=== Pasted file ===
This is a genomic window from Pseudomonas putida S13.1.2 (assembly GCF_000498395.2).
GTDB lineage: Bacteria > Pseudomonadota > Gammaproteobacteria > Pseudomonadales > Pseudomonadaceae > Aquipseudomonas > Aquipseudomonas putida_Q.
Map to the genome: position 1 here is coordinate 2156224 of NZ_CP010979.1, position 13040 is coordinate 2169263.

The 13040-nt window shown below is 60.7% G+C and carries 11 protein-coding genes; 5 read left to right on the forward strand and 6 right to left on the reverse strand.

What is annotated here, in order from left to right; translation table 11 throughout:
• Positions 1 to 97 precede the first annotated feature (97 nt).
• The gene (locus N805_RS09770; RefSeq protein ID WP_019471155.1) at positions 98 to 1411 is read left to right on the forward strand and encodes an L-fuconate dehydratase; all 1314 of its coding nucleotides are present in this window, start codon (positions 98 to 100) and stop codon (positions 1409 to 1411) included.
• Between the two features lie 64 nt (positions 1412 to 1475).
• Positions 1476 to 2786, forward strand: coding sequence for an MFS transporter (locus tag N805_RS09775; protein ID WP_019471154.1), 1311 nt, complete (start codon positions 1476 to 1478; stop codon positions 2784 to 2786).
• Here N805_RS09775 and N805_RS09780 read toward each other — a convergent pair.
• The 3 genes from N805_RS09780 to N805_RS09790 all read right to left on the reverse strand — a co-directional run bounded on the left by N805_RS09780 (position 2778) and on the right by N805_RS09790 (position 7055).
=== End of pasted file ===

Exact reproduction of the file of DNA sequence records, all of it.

This is a genomic window from Pseudomonas putida S13.1.2 (assembly GCF_000498395.2).
GTDB lineage: Bacteria > Pseudomonadota > Gammaproteobacteria > Pseudomonadales > Pseudomonadaceae > Aquipseudomonas > Aquipseudomonas putida_Q.
Map to the genome: position 1 here is coordinate 2156224 of NZ_CP010979.1, position 13040 is coordinate 2169263.

The 13040-nt window shown below is 60.7% G+C and carries 11 protein-coding genes; 5 read left to right on the forward strand and 6 right to left on the reverse strand.

What is annotated here, in order from left to right; translation table 11 throughout:
• Positions 1 to 97 precede the first annotated feature (97 nt).
• The gene (locus N805_RS09770; RefSeq protein ID WP_019471155.1) at positions 98 to 1411 is read left to right on the forward strand and encodes an L-fuconate dehydratase; all 1314 of its coding nucleotides are present in this window, start codon (positions 98 to 100) and stop codon (positions 1409 to 1411) included.
• Between the two features lie 64 nt (positions 1412 to 1475).
• Positions 1476 to 2786, forward strand: coding sequence for an MFS transporter (locus tag N805_RS09775; protein ID WP_019471154.1), 1311 nt, complete (start codon positions 1476 to 1478; stop codon positions 2784 to 2786).
• Here N805_RS09775 and N805_RS09780 read toward each other — a convergent pair.
• The 3 genes from N805_RS09780 to N805_RS09790 all read right to left on the reverse strand — a co-directional run bounded on the left by N805_RS09780 (position 2778) and on the right by N805_RS09790 (position 7055).